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How to load IP addresses for countries into your MySQL database



If you are a website owner or webmaster, often times you need to know which country a specific IP belongs to. For an individual IP, you can check it's details on the internet. There are many free services available on the net. But it's sometimes handy if you have all the IP country information hosted within your own database table. This article will talk about how to load IP-country data into your own MySQL database table on your website.

Problem to solve:

As IP country database normally has more than 100,000 records, it's a hassle to upload this large amount of data if your website uses a shared web hosting service. Using phpMyAdmin is not hassle-free when dealing with a SQL file that is a few Megabyte in size. In this article, I show you an easy way (if you are patient enough to complete all steps) to load large amount of data into your own MySQL database in your shared hosting account.

IP data can be purchased on the internet. One popular vendor is IP2Location.com which sells IP addresses data at various levels of details.

The zip file you downloaded from IP2Location.com has IP addresses in formats for different database systems, including MS Access, MySQL dump, generic SQL inserts that can be used for Oracle, SQL Server, etc. IPCountry.csv, etc.

All Country Codes in the IP2Location follows the ISO-3166 definition except using "UK" for Great Britain.

Files included in Distribution Package:

README.TXT                  - This ReadMe File
LICENSE.TXT                 - End-User License Agreement
_SPECIFICATION.PDF - Product Specification in PDF Format
README-.HTML       - Product FAQS in HTML Format
IPCountry.CSV               - Product Database in CSV Format
IPCountry.MDB               - Product Database in Access Format
IPCountry.mysql.dump        - Product Database in MySQL Dump Format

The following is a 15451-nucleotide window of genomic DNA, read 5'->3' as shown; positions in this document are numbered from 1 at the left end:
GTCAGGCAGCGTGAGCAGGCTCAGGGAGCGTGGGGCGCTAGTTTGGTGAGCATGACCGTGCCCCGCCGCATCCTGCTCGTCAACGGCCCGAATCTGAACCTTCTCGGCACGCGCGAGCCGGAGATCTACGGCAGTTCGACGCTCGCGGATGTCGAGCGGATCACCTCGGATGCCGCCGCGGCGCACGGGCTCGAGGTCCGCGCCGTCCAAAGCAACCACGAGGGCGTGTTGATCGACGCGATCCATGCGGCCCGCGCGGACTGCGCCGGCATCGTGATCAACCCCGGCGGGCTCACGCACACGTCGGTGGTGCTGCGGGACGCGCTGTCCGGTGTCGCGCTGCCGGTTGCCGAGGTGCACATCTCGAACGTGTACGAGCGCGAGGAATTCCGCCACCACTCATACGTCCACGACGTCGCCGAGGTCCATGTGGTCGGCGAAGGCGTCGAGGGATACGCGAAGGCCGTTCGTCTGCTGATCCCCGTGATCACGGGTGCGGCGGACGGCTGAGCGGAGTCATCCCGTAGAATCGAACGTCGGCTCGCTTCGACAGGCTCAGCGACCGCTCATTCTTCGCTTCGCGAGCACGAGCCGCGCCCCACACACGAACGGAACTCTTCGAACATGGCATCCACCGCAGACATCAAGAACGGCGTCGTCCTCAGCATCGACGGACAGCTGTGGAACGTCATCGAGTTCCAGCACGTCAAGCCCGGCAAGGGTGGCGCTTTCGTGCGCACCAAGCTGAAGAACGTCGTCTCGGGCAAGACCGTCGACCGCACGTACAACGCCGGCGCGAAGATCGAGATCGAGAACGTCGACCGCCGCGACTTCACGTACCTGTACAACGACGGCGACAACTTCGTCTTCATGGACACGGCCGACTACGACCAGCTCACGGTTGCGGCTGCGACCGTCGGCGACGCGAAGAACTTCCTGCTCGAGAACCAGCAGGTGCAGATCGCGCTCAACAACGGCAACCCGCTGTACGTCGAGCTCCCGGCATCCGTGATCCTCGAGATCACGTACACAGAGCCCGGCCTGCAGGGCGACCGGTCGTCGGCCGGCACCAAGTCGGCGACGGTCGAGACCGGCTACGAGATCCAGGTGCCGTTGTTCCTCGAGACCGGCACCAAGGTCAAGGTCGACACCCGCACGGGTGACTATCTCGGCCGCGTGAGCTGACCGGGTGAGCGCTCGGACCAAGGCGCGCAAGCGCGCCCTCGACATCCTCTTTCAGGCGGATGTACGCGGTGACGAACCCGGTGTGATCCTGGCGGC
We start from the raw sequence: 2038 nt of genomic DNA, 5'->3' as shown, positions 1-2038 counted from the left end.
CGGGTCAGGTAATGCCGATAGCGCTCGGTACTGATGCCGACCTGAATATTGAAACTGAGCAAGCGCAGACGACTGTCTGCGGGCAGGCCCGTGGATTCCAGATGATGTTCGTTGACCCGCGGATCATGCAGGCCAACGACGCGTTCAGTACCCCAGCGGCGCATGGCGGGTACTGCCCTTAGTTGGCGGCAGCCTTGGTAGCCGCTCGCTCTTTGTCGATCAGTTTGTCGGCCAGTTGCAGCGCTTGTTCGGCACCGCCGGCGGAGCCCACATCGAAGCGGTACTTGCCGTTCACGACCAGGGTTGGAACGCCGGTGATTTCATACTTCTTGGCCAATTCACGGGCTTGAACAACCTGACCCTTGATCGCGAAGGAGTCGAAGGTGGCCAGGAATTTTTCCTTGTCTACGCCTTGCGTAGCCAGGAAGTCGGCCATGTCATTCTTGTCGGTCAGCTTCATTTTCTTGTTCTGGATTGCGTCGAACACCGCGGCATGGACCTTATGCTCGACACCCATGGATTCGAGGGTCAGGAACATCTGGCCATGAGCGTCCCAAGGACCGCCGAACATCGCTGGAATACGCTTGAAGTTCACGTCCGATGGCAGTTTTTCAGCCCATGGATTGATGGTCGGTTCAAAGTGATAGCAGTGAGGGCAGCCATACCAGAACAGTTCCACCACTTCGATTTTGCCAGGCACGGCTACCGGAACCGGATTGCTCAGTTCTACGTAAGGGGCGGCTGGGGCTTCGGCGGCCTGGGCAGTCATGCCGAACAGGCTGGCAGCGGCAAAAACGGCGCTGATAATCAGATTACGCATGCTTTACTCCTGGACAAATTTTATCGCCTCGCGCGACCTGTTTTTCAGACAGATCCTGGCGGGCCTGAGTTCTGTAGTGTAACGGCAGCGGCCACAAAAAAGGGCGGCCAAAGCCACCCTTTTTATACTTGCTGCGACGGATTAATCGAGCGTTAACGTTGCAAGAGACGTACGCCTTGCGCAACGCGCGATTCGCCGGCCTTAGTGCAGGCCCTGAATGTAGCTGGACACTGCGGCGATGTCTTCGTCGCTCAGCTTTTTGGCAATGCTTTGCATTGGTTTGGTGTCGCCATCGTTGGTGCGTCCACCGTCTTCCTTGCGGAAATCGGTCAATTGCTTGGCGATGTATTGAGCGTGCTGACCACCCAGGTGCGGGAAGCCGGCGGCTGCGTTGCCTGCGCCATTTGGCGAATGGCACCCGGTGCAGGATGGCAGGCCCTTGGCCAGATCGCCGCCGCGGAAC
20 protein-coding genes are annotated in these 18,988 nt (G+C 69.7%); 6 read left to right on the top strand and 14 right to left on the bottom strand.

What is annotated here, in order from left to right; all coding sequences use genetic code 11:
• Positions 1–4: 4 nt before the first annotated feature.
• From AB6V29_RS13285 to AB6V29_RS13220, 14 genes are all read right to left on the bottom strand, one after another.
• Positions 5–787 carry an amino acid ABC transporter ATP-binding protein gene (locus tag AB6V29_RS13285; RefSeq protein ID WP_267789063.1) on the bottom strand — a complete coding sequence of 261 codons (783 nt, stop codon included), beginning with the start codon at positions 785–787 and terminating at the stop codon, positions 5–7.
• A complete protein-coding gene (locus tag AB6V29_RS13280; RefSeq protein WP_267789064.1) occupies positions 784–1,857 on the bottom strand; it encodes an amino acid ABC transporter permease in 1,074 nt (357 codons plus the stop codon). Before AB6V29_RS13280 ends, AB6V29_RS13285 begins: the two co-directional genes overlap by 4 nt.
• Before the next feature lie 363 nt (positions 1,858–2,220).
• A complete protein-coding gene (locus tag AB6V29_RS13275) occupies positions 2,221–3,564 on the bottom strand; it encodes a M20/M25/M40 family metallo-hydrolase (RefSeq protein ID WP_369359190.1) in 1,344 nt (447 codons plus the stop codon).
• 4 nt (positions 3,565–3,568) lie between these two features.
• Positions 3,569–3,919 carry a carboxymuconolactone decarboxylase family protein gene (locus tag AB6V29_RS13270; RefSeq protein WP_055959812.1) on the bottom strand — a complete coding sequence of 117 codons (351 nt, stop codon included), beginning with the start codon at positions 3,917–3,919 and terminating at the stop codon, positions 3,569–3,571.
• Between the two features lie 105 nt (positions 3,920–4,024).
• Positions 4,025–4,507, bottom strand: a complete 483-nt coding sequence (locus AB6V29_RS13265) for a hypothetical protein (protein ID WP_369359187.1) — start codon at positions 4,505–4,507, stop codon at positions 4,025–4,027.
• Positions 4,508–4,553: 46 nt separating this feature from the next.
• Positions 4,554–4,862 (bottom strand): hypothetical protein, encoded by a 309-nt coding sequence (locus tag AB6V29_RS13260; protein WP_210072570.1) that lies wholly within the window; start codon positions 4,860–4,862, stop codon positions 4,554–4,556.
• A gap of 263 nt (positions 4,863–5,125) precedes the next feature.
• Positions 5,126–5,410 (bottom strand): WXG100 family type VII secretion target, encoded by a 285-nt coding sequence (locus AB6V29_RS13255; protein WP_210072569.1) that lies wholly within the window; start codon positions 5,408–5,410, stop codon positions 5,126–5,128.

Satellite.csv               - List of IP Address Range for Satellite
                              ISP Providers
AOL.csv                     - List of IP Address Range for AOL

How to load IPs to the database on your website

Here we are going to look at how to load IP-Country data into your own MySQL table - ipcountry.

#1. Purchase your IP-COUNTRY database from IP2Location.com

After you download IP-COUNTRY database, unzip it and you will see there are a few files in it. Each one targets different platform. By default, you should use IPCountry.mysql.dump but we won't because this file doesn't use bulk insert statements for fast insert so we decide to build our own.

Here is how the IP-COUNTRY table looks like:

Here is the table structure of IP-COUNTRY:

Field Number
Field Name
Field Size
Field Description
1
IP_FROM
numerical
First IP address in Netblock.
2
IP_TO
numerical
Last IP address in Netblock.
3
COUNTRY_CODE
char(2)
Two-character country code based on ISO 3166.
4
COUNTRY_NAME
vchar(64)
Country name based on ISO 3166.

#2. Create ipcountry table in your local MySQL database.

Open SQLyog. Either create a new database or use an existing database. Create a table by using the following structure:

CREATE TABLE ipcountry (
ipFROM INT(10) UNSIGNED ZEROFILL NOT NULL DEFAULT '0000000000',
ipTO INT(10) UNSIGNED ZEROFILL NOT NULL DEFAULT '0000000000',
countrySHORT char(2) NOT NULL default ' ',
countryLONG varchar(255) NOT NULL default ' ',
PRIMARY KEY (ipFROM,ipTO)
) TYPE=MyISAM;

#3. Import country IPs to ipcountry table.

Within the unzipped files, find IPCountry.csv and use it as the source for import.

Right click on the ipcountry table name in SQLyog and then in pop-up menu, go to Import and click Import CSV Data Using LOAD LOCAL.

#4. Specify the delimiters.

We need to change the default delimiters according to the delimiters used for fields and lines in IPCountry.csv file.

See screenshot below for the delimiters. After done, click Import button to import it.

#5. Verify the data imported.

Check how many records have been imported and compare it with the number of records in IPCountry.csv. You can open IPCountry.csv in Microsoft Excel to see how many records in it.

#6. Export ipcountry table as SQL of bulk insert statement.

Bulk insert allows for fastest insert of multiple rows in one SQL statement in a format like below: